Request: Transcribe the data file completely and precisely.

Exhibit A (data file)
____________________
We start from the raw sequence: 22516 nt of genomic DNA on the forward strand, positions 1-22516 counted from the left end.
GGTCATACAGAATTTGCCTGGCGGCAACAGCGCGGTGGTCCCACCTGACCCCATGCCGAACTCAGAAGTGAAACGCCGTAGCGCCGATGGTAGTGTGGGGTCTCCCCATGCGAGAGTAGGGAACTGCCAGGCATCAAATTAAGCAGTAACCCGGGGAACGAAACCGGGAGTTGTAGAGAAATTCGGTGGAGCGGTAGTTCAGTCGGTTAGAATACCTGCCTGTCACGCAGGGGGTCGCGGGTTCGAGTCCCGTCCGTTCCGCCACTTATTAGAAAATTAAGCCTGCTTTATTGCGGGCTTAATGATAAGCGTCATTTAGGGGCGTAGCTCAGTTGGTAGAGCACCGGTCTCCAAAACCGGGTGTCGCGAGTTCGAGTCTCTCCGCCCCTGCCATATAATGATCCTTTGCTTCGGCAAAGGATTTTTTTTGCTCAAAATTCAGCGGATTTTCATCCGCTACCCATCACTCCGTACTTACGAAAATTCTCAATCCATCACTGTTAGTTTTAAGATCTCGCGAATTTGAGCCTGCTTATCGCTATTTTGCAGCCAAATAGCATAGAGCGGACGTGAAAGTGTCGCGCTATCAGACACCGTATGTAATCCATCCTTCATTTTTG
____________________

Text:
We start from the raw sequence: 22516 nt of genomic DNA on the forward strand, positions 1-22516 counted from the left end.
GGTCATACAGAATTTGCCTGGCGGCAACAGCGCGGTGGTCCCACCTGACCCCATGCCGAACTCAGAAGTGAAACGCCGTAGCGCCGATGGTAGTGTGGGGTCTCCCCATGCGAGAGTAGGGAACTGCCAGGCATCAAATTAAGCAGTAACCCGGGGAACGAAACCGGGAGTTGTAGAGAAATTCGGTGGAGCGGTAGTTCAGTCGGTTAGAATACCTGCCTGTCACGCAGGGGGTCGCGGGTTCGAGTCCCGTCCGTTCCGCCACTTATTAGAAAATTAAGCCTGCTTTATTGCGGGCTTAATGATAAGCGTCATTTAGGGGCGTAGCTCAGTTGGTAGAGCACCGGTCTCCAAAACCGGGTGTCGCGAGTTCGAGTCTCTCCGCCCCTGCCATATAATGATCCTTTGCTTCGGCAAAGGATTTTTTTTGCTCAAAATTCAGCGGATTTTCATCCGCTACCCATCACTCCGTACTTACGAAAATTCTCAATCCATCACTGTTAGTTTTAAGATCTCGCGAATTTGAGCCTGCTTATCGCTATTTTGCAGCCAAATAGCATAGAGCGGACGTGAAAGTGTCGCGCTATCAGACACCGTATGTAATCCATCCTTCATTTTTG